Blue Cross Ordered to Stop Trying to Collect Old Overpayments

Anthem Blue Cross has gotten in trouble this week with California state regulators over trying to collect millions of dollars from medical providers for medical claims the company thinks were overpaid. As San Francisco insurance attorneys we understand that insurance companies are for-profit entities, but often the drive for profit leads the companies to push everyone else out of the way–including the interests of medical providers and policyholders.

California insurance law allows health insurance plans to seek reimbursement for overpaid medical claims within one year of the payment of the claim. If the insurance company wants to seek to collect on claims over a year old, it needs to demonstrate fraud or misrepresentation by the medical provider.

But according to news reports, earlier this year the California Department of Managed Health Care began investigating collection attempts by Anthem Blue Cross in the state. The Department is a government entity tasked with regulating managed health care plans in California and protecting the state’s 20 million health plan enrollees, as well as educating consumers about their health care rights. The investigation discovered that between 2008 and 2011, Anthem Blue Cross tried to collect overpayments from 535 providers for claims that were more than one year old and the company did not provide any evidence of fraud or misrepresentation, despite the California law requiring it. Anthem accuses the various medical providers of improperly coding the claims using upcoding, unbundling, or miscoding procedures. Anthem also tried to collect from another 13 providers who it claims billed for services never rendered.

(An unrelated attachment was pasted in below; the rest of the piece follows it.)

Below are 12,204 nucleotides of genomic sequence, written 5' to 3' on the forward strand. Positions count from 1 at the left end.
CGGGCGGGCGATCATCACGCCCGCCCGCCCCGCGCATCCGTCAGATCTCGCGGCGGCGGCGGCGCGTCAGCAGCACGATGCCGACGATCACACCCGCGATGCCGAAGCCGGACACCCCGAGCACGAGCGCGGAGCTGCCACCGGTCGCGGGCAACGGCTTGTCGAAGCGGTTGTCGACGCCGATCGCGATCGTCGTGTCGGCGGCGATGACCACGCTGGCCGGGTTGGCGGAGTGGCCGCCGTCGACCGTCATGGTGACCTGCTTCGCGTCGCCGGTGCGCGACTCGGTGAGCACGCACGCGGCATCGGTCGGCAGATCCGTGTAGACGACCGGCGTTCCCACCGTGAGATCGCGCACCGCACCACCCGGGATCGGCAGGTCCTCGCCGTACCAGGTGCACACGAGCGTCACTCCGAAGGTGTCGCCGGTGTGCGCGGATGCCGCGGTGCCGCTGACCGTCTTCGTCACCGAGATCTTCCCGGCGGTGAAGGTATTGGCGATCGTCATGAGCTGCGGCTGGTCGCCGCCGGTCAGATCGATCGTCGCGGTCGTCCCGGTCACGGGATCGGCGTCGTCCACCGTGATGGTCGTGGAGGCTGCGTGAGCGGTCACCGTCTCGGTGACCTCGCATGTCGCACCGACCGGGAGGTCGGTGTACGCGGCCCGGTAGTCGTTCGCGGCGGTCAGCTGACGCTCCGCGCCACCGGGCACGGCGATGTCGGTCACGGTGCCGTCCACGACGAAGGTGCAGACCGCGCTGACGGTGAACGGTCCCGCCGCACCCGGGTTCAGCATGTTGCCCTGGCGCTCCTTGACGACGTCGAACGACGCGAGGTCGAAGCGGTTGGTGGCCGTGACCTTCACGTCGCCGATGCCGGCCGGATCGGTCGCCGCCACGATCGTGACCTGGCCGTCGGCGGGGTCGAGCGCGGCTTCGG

The Department of Managed Health Care issued a cease-and-desist order this week against Anthem to stop these actions. The order, signed and dated on July 16, 2012, states that Anthem’s letters requesting reimbursement for overpayment failed to provide notice required by California Code of Regulations, Title 28, section 1300.71, subdivision (d)(3).

That section requires that the company provide, in a separate writing, notice of the name of the patient, date of service, and a clear explanation on the basis for the belief that the amount paid on the claim was excessive of the amount due, including interest and penalties on the claim. The order also states that Anthem “failed to assert or demonstrate basis sufficient to show fraud or misrepresentation on the part of the provider”. It therefore did not meet the requirements under the law to collect reimbursements past the first year after the claim was paid. Director Brent Barnhart said, “Health care providers should not face unexpected demands for reimbursement of medical claims they believe were appropriately paid years ago. Anthem’s recoupment practices violate California law and are unfair to providers who are acting in good faith.”

Anthem spokesman Darrel Ng responded by stating that these efforts to collect on overpayments is to keep health care costs down, and that the company believes providers should not get payment twice for the same procedure. He said the company is looking at the order and considering their options.

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